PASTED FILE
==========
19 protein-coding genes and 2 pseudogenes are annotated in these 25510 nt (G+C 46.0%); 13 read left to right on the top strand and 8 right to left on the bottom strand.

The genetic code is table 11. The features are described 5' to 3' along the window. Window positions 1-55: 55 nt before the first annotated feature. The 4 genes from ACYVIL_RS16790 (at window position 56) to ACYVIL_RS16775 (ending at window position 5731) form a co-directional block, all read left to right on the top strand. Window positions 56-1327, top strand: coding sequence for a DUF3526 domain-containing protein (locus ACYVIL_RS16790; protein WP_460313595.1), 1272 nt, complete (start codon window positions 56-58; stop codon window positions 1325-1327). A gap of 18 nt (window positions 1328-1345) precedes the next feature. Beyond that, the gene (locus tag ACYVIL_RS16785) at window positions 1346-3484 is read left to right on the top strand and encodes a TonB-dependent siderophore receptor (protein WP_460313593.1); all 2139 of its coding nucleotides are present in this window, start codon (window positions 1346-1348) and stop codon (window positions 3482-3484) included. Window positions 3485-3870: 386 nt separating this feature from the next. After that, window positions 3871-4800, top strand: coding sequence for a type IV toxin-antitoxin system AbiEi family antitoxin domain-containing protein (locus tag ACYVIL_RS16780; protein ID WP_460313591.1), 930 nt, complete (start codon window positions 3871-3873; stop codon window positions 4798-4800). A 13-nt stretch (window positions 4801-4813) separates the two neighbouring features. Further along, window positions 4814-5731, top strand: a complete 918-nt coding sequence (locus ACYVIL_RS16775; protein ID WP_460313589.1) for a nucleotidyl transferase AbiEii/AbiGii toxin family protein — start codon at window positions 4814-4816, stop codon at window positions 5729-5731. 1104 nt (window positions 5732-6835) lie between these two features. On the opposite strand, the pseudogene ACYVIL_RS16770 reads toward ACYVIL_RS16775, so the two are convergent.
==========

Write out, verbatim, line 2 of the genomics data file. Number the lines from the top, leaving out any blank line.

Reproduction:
The genetic code is table 11. The features are described 5' to 3' along the window. Window positions 1-55: 55 nt before the first annotated feature. The 4 genes from ACYVIL_RS16790 (at window position 56) to ACYVIL_RS16775 (ending at window position 5731) form a co-directional block, all read left to right on the top strand. Window positions 56-1327, top strand: coding sequence for a DUF3526 domain-containing protein (locus ACYVIL_RS16790; protein WP_460313595.1), 1272 nt, complete (start codon window positions 56-58; stop codon window positions 1325-1327). A gap of 18 nt (window positions 1328-1345) precedes the next feature. Beyond that, the gene (locus tag ACYVIL_RS16785) at window positions 1346-3484 is read left to right on the top strand and encodes a TonB-dependent siderophore receptor (protein WP_460313593.1); all 2139 of its coding nucleotides are present in this window, start codon (window positions 1346-1348) and stop codon (window positions 3482-3484) included. Window positions 3485-3870: 386 nt separating this feature from the next. After that, window positions 3871-4800, top strand: coding sequence for a type IV toxin-antitoxin system AbiEi family antitoxin domain-containing protein (locus tag ACYVIL_RS16780; protein ID WP_460313591.1), 930 nt, complete (start codon window positions 3871-3873; stop codon window positions 4798-4800). A 13-nt stretch (window positions 4801-4813) separates the two neighbouring features. Further along, window positions 4814-5731, top strand: a complete 918-nt coding sequence (locus ACYVIL_RS16775; protein ID WP_460313589.1) for a nucleotidyl transferase AbiEii/AbiGii toxin family protein — start codon at window positions 4814-4816, stop codon at window positions 5729-5731. 1104 nt (window positions 5732-6835) lie between these two features. On the opposite strand, the pseudogene ACYVIL_RS16770 reads toward ACYVIL_RS16775, so the two are convergent.